As Will Rogers once said, “you never get a second chance to make a first impression.” What you do in your first day of class establishes the learning environment for the rest of your course, so it’s critical to think and plan carefully.
Nobel prize winner and science educator, Carl Wieman, reminds us the goals of the first class are to
motivate learning – why should your students engage and invest their time and energy?
personalize the experience – how can each student find your course meaningful?
establish expectations – how will your course run and what will happen in class?
That’s a lot to accomplish in 50 or 80 minutes, especially if you also want to (and you probably do!) start teaching your students about the content and concepts of your course.
Why is this important?
Why is it important to think about and plan your first class, on top of planning your syllabus, assessments, and lessons?
You want every student to leave the first class thinking
This will be a good course.
I’m okay, I’m safe being here.
I have something valuable to contribute.
No matter how much you prepare, when the clock strikes and finally stand up at the front of the room and flip on your wireless mic, you are not at your best. You’re anxious and exhausted and nervous and excited. And that is NOT the moment you want to be making important decisions and setting precedents that will impact the rest of the course. Now, before the course starts, is the time to think and make decisions.
More from Wieman: If you don’t spend time establishing the learning environment but instead, simply “go over the syllabus” or launch right into Topic 1,
students who are most likely to see the subject as worth learning are those whose backgrounds, and corresponding attitudes, are most like that of the instructor. Those students whose backgrounds are different, which by definition (usually) includes most members of under-represented groups, will be less likely to understand the appeal of the subject and consequently more inclined to put their efforts into pursuing some other discipline.
I invite you to download this list and print this Venn diagram. For each item A, B, C,… (and others you add to the list) decide for yourself if the item motivates learning, personalizes the experience for the student, and/or establishes expectations. When you’re done, perhaps the items at the center of the Venn diagram – the items that do all three simultaneously – are the ones to build into your first class. That way, you can be the most efficient and effective in the limited time you have with your students.
I think you’ll find, for example, that when an item clearly establishes expectations and personalizes the experience, with just a small change in how you present it or build it into your class syllabus or policies, you can also motivate learning.
Do’s and Don’ts
What you do (and don’t do) in your first class is up to you, of course. As a helpful reminder from people who’ve been there before and seen it happen, here are some first day of class do’s and don’ts for you to consider.
Check out the classroom before the first class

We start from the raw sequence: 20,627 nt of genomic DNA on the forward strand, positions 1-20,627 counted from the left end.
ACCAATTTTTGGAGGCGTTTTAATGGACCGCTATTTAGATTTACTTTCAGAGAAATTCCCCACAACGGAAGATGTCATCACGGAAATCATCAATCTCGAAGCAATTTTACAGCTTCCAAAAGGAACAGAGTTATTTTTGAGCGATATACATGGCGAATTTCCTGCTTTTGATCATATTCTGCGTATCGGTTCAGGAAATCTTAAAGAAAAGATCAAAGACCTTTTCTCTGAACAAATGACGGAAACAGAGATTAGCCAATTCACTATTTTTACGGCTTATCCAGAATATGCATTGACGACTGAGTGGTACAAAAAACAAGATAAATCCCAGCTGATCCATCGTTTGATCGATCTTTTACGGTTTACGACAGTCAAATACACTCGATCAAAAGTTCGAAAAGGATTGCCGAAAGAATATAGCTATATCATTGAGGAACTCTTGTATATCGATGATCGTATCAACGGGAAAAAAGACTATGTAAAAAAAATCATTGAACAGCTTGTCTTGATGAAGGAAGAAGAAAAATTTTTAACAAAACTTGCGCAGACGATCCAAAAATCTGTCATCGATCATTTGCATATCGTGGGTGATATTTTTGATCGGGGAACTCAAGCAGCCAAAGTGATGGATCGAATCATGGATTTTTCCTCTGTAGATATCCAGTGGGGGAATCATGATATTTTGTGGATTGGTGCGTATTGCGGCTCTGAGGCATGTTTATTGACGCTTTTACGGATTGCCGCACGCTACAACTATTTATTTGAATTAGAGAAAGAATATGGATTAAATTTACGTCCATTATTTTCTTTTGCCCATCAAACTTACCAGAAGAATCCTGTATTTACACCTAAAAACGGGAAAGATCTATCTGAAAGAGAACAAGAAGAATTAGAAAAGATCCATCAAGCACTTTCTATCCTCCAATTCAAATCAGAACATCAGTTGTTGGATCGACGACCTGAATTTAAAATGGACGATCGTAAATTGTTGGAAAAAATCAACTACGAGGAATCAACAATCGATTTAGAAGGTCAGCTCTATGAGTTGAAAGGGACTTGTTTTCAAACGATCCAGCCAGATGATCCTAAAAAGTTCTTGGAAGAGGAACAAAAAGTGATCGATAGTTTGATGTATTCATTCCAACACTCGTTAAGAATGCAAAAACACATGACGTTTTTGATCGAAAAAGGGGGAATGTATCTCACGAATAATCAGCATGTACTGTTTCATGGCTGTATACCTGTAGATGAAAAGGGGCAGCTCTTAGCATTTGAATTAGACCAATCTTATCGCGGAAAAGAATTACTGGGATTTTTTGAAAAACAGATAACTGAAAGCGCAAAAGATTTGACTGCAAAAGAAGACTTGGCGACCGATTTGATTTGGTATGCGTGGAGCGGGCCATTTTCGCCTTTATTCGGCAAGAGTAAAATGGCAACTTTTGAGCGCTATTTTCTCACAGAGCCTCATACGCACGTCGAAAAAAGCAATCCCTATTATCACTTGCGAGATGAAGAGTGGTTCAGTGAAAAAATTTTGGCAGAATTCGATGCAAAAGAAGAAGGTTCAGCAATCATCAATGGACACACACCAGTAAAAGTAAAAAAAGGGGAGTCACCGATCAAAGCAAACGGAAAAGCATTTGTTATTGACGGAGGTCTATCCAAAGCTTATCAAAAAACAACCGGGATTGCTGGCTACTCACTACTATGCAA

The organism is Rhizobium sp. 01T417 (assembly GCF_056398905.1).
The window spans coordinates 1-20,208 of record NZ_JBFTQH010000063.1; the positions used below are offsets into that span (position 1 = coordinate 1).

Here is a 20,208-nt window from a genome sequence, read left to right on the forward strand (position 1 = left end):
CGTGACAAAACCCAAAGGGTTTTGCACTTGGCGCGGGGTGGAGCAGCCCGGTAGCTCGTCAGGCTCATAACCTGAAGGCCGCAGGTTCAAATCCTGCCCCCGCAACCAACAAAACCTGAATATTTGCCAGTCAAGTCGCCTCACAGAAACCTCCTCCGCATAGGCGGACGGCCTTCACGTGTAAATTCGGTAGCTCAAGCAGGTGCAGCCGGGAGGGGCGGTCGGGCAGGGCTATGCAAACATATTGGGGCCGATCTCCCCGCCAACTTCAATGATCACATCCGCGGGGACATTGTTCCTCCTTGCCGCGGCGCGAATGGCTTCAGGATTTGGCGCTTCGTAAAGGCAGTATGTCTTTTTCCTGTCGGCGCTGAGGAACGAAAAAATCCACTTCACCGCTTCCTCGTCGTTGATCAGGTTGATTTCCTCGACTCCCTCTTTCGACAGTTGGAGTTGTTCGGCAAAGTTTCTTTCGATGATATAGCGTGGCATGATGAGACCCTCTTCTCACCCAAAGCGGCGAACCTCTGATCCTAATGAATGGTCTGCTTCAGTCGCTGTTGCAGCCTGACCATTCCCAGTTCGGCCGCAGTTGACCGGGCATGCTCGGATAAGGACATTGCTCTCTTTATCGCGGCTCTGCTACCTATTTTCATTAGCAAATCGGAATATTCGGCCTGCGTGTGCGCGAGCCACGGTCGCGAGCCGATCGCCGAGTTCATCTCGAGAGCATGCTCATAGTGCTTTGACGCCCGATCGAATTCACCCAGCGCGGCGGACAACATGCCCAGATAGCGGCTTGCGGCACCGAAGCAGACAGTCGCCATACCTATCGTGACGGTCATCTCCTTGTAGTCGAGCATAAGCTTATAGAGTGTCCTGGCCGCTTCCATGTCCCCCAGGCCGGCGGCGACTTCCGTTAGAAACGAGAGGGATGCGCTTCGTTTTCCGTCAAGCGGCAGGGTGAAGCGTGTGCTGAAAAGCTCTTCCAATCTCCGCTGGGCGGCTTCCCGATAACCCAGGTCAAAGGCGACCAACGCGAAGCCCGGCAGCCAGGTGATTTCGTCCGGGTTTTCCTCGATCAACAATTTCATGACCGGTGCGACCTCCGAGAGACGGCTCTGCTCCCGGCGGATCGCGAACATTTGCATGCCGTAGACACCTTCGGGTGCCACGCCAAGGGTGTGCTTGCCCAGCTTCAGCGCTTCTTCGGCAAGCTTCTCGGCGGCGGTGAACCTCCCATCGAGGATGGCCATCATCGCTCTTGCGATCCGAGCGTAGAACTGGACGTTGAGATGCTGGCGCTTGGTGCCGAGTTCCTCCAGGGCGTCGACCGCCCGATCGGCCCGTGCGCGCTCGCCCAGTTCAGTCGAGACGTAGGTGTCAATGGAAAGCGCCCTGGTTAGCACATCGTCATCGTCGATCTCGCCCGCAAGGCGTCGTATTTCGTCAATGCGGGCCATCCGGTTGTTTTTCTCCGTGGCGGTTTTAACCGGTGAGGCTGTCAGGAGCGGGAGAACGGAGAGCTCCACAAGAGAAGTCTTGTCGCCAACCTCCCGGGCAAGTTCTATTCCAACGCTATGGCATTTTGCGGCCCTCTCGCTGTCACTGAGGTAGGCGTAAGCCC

fully connect and test your laptop
using clickers? connect and test the hardware and software
how do you log into the podium/lecturn computer, if needed?
what’s the wifi like, even in the back corners?
how do the classroom lights work?
try the lapel (“lav”) mic
are you using a presentation remote to advance your slides? Does it work from the back of the room?
Assume you can figure it out at the time
let a technical problem ruin your only chance to make a first impression
Start the class on time (establish expectations!)
arrive late (what expectation does that establish!)
have “intimate” conversations with the (enthusiastic) students who arrive early and sit in the front row. This can signal to the rest of the class who will be getting special attention. Instead, circulate around the room and speak with lots of students, or greet everyone at the door.
Tell students you think they can all succeed if they put in the effort (growth mindset). It’s fine to say the course is challenging (after all, shouldn’t it be?) as long as you also let them know the course is
achievable with appropriate effort
Say threatening things like
you expect some of them to fail (“Look left, look right – one of you won’t be here by the end of the course.”)
this is a “weed-out” or “gatekeeping” course (to get rid of students who shouldn’t continue to the next course)
students don’t usually like this course
this course is really hard
Give them an authentic experience of what the class will be like.
If you’re going to use peer instruction with clickers, do it even though not everyone has a clicker yet. If awarding participation points is part of your plan, don’t start that until Week 2.
If you’re going to flip your class, send them a pre-reading assignment (and welcome) before the first day.
If you’ll be asking them to discuss challenging issues and items in small groups throughout the course, do it in the first class, too, maybe as an icebreaker.
Use teaching practices that are inconsistent with how you’ll teach the rest of the course.
Model academic integrity, today and every day. Address it when it’s needed: discuss plagiarism in Week 3 when you assign the first essay.
Emphasize penalties for academic misconduct and all the ways a student can be kicked out of the university.
It establishes a feeling of distrust
Now is not the time they need to be hearing this. It’s important, yes, but not right now.
End the class on time with a slide containing the most valuable information, just in case a lost student missed the first few minutes of the class:
your preferred name
office location and hours
End the class early (establishes the wrong expectation) or
end the class late (be kind to your anxious, exhausted colleague who’s trying to get into the classroom to set up their first class!)
Repeat vital information (your preferred name, contact info, Important Thing) at the begin of second class
Assume everyone was there in the first class.
You got this